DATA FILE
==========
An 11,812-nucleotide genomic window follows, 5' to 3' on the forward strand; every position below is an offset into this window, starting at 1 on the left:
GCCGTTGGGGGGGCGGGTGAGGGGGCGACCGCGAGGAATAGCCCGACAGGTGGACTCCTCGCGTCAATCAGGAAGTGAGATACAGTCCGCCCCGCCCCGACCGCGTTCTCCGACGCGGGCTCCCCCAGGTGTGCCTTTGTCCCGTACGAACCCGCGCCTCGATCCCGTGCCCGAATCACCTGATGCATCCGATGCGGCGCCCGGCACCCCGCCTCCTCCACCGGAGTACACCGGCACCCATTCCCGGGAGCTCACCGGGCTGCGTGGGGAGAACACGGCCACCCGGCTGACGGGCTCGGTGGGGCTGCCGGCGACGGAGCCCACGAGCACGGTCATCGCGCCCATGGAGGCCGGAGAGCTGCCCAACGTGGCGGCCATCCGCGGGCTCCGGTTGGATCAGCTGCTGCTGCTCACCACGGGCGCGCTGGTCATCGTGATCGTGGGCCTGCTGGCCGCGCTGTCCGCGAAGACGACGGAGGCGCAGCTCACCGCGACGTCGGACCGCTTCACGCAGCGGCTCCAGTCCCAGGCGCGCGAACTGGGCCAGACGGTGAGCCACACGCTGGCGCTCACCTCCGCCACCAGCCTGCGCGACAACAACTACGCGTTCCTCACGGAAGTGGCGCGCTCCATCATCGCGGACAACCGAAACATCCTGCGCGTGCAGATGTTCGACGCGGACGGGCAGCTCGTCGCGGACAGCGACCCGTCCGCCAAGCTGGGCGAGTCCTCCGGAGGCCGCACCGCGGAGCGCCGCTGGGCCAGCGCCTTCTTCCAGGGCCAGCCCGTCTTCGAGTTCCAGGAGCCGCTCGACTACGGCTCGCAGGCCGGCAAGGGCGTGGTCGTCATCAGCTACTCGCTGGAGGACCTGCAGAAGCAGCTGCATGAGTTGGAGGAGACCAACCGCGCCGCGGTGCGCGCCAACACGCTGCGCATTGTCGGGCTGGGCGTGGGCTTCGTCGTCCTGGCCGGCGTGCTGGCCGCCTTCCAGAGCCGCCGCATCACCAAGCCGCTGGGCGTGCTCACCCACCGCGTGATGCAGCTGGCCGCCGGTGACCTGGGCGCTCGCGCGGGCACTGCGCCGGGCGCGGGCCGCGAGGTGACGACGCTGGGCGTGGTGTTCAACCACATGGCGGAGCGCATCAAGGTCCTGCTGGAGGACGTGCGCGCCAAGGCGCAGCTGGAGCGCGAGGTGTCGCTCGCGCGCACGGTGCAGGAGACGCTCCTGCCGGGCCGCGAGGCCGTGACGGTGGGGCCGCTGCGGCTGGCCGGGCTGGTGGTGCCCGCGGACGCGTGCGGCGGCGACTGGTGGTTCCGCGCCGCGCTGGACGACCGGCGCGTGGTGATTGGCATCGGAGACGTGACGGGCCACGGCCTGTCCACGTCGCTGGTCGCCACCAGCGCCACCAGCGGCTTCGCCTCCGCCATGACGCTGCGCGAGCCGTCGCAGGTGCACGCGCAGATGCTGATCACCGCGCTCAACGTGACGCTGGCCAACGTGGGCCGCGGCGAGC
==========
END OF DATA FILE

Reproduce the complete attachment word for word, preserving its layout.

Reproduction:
An 11,812-nucleotide genomic window follows, 5' to 3' on the forward strand; every position below is an offset into this window, starting at 1 on the left:
GCCGTTGGGGGGGCGGGTGAGGGGGCGACCGCGAGGAATAGCCCGACAGGTGGACTCCTCGCGTCAATCAGGAAGTGAGATACAGTCCGCCCCGCCCCGACCGCGTTCTCCGACGCGGGCTCCCCCAGGTGTGCCTTTGTCCCGTACGAACCCGCGCCTCGATCCCGTGCCCGAATCACCTGATGCATCCGATGCGGCGCCCGGCACCCCGCCTCCTCCACCGGAGTACACCGGCACCCATTCCCGGGAGCTCACCGGGCTGCGTGGGGAGAACACGGCCACCCGGCTGACGGGCTCGGTGGGGCTGCCGGCGACGGAGCCCACGAGCACGGTCATCGCGCCCATGGAGGCCGGAGAGCTGCCCAACGTGGCGGCCATCCGCGGGCTCCGGTTGGATCAGCTGCTGCTGCTCACCACGGGCGCGCTGGTCATCGTGATCGTGGGCCTGCTGGCCGCGCTGTCCGCGAAGACGACGGAGGCGCAGCTCACCGCGACGTCGGACCGCTTCACGCAGCGGCTCCAGTCCCAGGCGCGCGAACTGGGCCAGACGGTGAGCCACACGCTGGCGCTCACCTCCGCCACCAGCCTGCGCGACAACAACTACGCGTTCCTCACGGAAGTGGCGCGCTCCATCATCGCGGACAACCGAAACATCCTGCGCGTGCAGATGTTCGACGCGGACGGGCAGCTCGTCGCGGACAGCGACCCGTCCGCCAAGCTGGGCGAGTCCTCCGGAGGCCGCACCGCGGAGCGCCGCTGGGCCAGCGCCTTCTTCCAGGGCCAGCCCGTCTTCGAGTTCCAGGAGCCGCTCGACTACGGCTCGCAGGCCGGCAAGGGCGTGGTCGTCATCAGCTACTCGCTGGAGGACCTGCAGAAGCAGCTGCATGAGTTGGAGGAGACCAACCGCGCCGCGGTGCGCGCCAACACGCTGCGCATTGTCGGGCTGGGCGTGGGCTTCGTCGTCCTGGCCGGCGTGCTGGCCGCCTTCCAGAGCCGCCGCATCACCAAGCCGCTGGGCGTGCTCACCCACCGCGTGATGCAGCTGGCCGCCGGTGACCTGGGCGCTCGCGCGGGCACTGCGCCGGGCGCGGGCCGCGAGGTGACGACGCTGGGCGTGGTGTTCAACCACATGGCGGAGCGCATCAAGGTCCTGCTGGAGGACGTGCGCGCCAAGGCGCAGCTGGAGCGCGAGGTGTCGCTCGCGCGCACGGTGCAGGAGACGCTCCTGCCGGGCCGCGAGGCCGTGACGGTGGGGCCGCTGCGGCTGGCCGGGCTGGTGGTGCCCGCGGACGCGTGCGGCGGCGACTGGTGGTTCCGCGCCGCGCTGGACGACCGGCGCGTGGTGATTGGCATCGGAGACGTGACGGGCCACGGCCTGTCCACGTCGCTGGTCGCCACCAGCGCCACCAGCGGCTTCGCCTCCGCCATGACGCTGCGCGAGCCGTCGCAGGTGCACGCGCAGATGCTGATCACCGCGCTCAACGTGACGCTGGCCAACGTGGGCCGCGGCGAGC